By Geoffrey L. Brackett
One of my favorite episodes in Homer’s Odyssey is one of the most fearsome. It involves the sailing between the mysterious cave-dwelling monster Scylla and the terrifying, ship-destroying whirlpool known as Charybdis. There is something about having to manage two supernatural threats at once that makes Odysseus’ journey all the more frightening.
Most executive leaders in higher education know pretty well what Odysseus was feeling, in that our institutions are forced to run the gauntlet between forces as large and menacing as Scylla and Charybdis. On the one hand, we see the swelling whirlpool of market dynamics, and on the other, the manifold challenges from regulation to internal operations. Taken together, they seem almost mythic. And as with Odysseus, the gods do not appear to be giving anyone a pass.
Charybdis. September 2016 brought some positive economic news from the Census Bureau that the median household income had risen some 5.2 percent last year to $56,500. This was a leap that, as The New York Times reported, had not happened for decades. For families with students entering in fall 2016 at colleges and universities around the nation, the news was at least modestly good. And yet when one looks a bit deeper, the data reveal a devastating reality. In 2015 dollars, the median income 15 years ago in 1999 was $1,400 higher, at $57,900.
This is significant even in the most affordable, taxpayer-subsidized sector of the market. Pro Publica studied the data from 2000 to 2014 for public institutions, charting the average cost of tuition (80 percent up) against the average household income (7 percent down) and found a negative swing on average of $7,643 per year over that period.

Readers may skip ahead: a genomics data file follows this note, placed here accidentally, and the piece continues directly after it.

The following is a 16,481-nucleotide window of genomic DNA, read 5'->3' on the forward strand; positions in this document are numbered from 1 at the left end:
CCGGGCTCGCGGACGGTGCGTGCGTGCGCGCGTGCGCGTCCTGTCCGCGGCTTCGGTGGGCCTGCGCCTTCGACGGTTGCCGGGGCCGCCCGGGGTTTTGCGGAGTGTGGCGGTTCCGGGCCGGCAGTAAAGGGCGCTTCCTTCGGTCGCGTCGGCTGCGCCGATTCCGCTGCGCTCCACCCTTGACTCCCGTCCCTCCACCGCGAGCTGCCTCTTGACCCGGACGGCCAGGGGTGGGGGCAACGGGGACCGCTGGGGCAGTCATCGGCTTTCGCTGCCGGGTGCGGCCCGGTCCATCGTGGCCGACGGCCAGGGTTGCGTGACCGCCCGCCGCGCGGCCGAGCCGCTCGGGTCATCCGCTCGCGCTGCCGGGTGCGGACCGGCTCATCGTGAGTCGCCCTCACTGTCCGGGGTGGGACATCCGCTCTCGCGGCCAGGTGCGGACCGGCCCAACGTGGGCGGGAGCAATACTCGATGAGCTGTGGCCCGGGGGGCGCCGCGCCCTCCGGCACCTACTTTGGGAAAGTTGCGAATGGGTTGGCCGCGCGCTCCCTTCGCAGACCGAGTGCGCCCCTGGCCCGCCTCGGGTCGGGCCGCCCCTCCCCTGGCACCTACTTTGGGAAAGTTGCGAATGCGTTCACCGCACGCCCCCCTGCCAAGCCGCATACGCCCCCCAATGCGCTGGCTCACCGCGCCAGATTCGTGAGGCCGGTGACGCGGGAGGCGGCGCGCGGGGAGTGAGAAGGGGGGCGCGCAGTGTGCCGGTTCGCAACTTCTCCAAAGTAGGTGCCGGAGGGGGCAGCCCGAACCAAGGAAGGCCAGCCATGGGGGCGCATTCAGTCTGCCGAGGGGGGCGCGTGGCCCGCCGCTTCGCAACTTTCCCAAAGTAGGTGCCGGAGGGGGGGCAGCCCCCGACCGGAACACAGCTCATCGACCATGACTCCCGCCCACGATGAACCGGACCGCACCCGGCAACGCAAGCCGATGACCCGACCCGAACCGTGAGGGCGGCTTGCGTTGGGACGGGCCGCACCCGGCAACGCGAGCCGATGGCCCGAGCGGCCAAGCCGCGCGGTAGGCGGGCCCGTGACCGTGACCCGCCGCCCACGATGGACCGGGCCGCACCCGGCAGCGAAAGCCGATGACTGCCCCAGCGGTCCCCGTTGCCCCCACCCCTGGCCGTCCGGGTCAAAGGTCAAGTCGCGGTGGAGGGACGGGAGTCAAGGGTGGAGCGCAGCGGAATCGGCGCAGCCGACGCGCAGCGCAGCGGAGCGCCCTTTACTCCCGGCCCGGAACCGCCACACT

Source: Median Income Is Down, But Public College Tuition Is Way Up. Pro Publica, Aug. 25, 2016.
Relative percentage change over time is a useful measure of the cost/income dynamic, but a more helpful way to think about these figures, I would argue, is to match them to find what percentage of median household income it would take to cover average annual institutional costs, and to do so across the wider market. If one looks at the aggregate market (all two- and four-year public and private schools), the combined four-year, and the private four-year sectors, the macro problem reveals itself.
In the aggregate market, a median household income in 2000 could cover 25 percent of the average institutional costs. That figure is a significant sacrifice for any household, but with savings, scholarships and loans, one could see that a four-year plan could be manageable. Tough, but manageable. Even in 2000, private four-year institutions were 50 percent of that median income. Those are figures that would—and did—concern those of us in higher education, and many institutions began to understand the complex modeling of tuition and discounting critical to make operational budgets work.
Especially for the private four-year college and university community, that 50 percent threshold marked a watershed. Fifteen years later, it is 71 percent and looks more like that Odyssean whirlpool:
Of course, median incomes do not explain all the variations of household income, but it is also true that annual income fluctuations of 25 percent or more are the norm, according to the Pew Charitable Trust’s 2015 report, The Precarious State of Family Balance Sheets. As a macroeconomic marker, these figures help illustrate why increasing pressure on tuition discounting is an everyday reality for so many institutions that shows no sign of ebbing.